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HT Correspondent
Chandigarh, July 21, 2013
Named as an accused in the infamous cash at judge's door, former additional advocate general (AAG) of Haryana Sanjiv Bansal, defending himself before the court, claimed that no case is made out against him and the Central Bureau of Investigation (CBI) has failed to prove the allegations.

Bansal has already moved an application before CBI special judge Vimal Kumar, seeking discharge from the case.
Making submissions before the court, Bansal said, “The air ticket of justice Nirmal Yadav was booked by me on the request of Delhi-based hotelier Ravinder Singh, and it was handed over to him.”

Bansal was arguing against the CBI's evidence that he had booked an air ticket for Yadav from Chandigarh to Delhi on August 2, 2008. He even pointed out that Yadav's return ticket was booked by Ravinder himself.

“There is no case against me. The CBI had failed to put any evidence forward against me in the case. Even the call detail record presented by the CBI before the court has failed to show that I was in contact with Yadav ever, there is not even a single call as per the details provided by the investigating agency.”

CBI fails to bring new evidence on record: Defence counsel

Resuming the arguments against framing of charges, defence counsel for justice Yadav submitted that despite reinvestigations in the case, the CBI had failed to bring any fresh evidence on record.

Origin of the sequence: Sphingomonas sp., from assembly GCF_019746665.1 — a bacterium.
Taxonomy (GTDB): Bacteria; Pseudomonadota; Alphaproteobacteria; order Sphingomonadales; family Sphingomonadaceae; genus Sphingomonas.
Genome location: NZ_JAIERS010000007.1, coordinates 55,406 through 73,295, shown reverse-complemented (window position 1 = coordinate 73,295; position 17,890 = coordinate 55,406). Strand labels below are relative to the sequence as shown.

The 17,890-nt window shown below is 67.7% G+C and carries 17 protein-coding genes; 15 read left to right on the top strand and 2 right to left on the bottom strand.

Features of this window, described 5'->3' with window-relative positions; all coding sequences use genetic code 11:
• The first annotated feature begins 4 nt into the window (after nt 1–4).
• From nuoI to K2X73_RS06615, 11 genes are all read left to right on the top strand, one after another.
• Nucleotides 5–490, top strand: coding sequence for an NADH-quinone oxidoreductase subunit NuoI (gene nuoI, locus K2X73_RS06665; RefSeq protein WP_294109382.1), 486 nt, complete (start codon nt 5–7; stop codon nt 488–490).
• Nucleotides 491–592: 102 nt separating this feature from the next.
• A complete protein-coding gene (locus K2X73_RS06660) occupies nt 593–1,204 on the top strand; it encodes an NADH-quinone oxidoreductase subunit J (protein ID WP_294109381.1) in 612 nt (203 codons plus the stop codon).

“The CBI had sought prosecution sanction thrice in the case and twice it was recommended that no action is required to be taken,” submitted advocate SK Garg Narwana, while defending justice Yadav in the case.

'Rs 15 lakh was Ravinder's share for Solan land deal'

Defending justice Yadav, Narwana submitted that Rs. 15 lakh in question was the share of the payment for the Solan plot by Delhi-based hotelier Ravinder.

“It is admitted case of the CBI that the money was meant for buying Solan plot and was sent by Ravinder through Bansal, then how can they now connect it to a judgment pronounced months back. Ravinder is one of the partners who had bought the land,” argued Narwana, while relying on the statements of three independent witnesses that Ravinder was one of the co-owners of the plot in Solan.